G6PD Deficiency and Type 2 Diabetes

G6PD Deficiency and Type 2 Diabetes

For over twenty years I have been told incorrectly that I do not have diabetes and G6PD Deficiency and type 2 diabetes are not relatedThis has been an interesting couple of weeks for me. Twenty some years ago I began losing feeling in my feet. It is a classic symptom of diabetes, but for over twenty years I have been told that I do not have diabetes and G6PD Deficiency and type 2 diabetes are not related. I even went to the Mayo Clinic to find out what was causing it. They said it wasn’t diabetes and it wasn’t related to G6PD Deficiency either. They didn’t know what was causing me to have peripheral neuropathy (PN), but as though it would be of some comfort to me, they told me that the cause of PN in over thirty percent of patients was not known.

I accepted their diagnosis and resigned myself to a life of pain for ten or so years, but the pain got worse and the PN got worse until I had to try to find an answer for myself. That road led me to create G6PDDeficiency.org.

The more I learned about G6PDD, the better my health got, but the PN didn’t go away and continued to get worse. Why???

Ten days ago I went to a doctor from India who has a practice in California, and my life changed. The first thing he did was order a bunch of blood tests, including an A1C, which is the classic diabetes test and gave me a blood sugar meter. I’ve had the A1C before, but have been told that the lab cannot do the test on my blood. This time was no different. They couldn’t run the A1C test. But this time I had blood sugar results for a week and it was a revelation.

In classic diabetes, during a fast your blood sugar drops below what is acceptable. Mine didn’t. BUT, when I eat a meal, my blood sugar goes above what is acceptable. Very odd. But it explains why I have PN. When blood sugar goes too high, nerve damage results.

Back to the doctor from India. The first thing he did when I told him I have G6PDD was to tell me that he knew about it and even knew that we are to avoid legumes. I almost fell through the floor. It turns out that he has family with it.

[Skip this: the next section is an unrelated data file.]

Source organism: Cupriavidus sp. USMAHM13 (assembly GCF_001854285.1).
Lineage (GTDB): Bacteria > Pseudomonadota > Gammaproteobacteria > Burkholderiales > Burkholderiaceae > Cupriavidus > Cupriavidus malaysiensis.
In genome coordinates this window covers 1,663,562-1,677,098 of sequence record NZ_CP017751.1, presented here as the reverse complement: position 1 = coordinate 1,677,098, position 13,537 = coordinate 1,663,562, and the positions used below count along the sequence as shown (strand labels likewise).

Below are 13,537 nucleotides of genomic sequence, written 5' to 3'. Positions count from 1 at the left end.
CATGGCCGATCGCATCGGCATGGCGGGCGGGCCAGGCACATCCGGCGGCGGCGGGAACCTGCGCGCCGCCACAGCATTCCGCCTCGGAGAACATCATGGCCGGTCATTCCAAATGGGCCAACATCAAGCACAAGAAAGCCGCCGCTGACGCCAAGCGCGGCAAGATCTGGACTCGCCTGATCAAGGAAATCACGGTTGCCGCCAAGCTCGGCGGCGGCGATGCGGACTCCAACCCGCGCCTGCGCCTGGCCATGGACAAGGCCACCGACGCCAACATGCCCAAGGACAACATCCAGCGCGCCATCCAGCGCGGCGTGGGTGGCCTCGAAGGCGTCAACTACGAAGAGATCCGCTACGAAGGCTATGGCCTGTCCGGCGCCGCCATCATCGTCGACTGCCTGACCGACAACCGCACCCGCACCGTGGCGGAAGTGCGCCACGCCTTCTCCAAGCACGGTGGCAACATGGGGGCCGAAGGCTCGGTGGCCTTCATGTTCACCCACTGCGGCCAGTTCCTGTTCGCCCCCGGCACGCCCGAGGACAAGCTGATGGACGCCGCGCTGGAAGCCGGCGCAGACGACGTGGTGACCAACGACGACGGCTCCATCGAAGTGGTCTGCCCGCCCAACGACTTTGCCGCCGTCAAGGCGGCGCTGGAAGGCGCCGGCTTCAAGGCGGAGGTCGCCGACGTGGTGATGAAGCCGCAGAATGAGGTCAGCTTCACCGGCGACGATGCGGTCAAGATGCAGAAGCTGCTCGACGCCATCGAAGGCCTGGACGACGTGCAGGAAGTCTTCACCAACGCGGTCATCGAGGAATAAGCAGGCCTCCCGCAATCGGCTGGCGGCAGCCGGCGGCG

So, what does all this mean? If you want to read some research about recent discovery of the prevalence of diabetes in G6PDD patients, go to http://g6pddeficiency.org/wp/ and look in the references section. There are a couple of articles about it there. I don’t know all the answers yet and neither do the researchers in the references just mentioned, but I’ve got some ideas. Here are my thoughts.

I have been advocating a diet lower in carbs for some years now. The reason is that I went on a low carb diet about eight or ten years ago and felt better than I had ever felt before. Now I know why. G6PD plays a role in the conversion of carbs to useable form. It is the process that also produces reduced glutathione, the substance that protects red blood cells from oxidative stress. Since blood sugar spikes when we eat too much refined carbohydrates, we need to reduce our intake of carbs. Especially refined carbs like sugar, high fructose corn syrup, bleached white flour, etc. I have found that my blood sugar doesn’t spike when I consume potatoes and whole grains. It is the refined carbs that seem to be doing the damage.

So, what does that mean for you? For some unknown reason we are prone to type 2 diabetes and we need to curtail consumption of refined carbs. That doesn’t mean you can’t eat any refined carbs, just cut down. For me, eating refined carbs later in the day does the most damage.

I encourage you to start avoiding the things on the avoid lists and following the diet suggestions on the website early in life. The earlier you do, the better your health will be later on.

G6PD Deficiency and Type 2 Diabetes was last modified: July 13th, 2013 by Dale Baker

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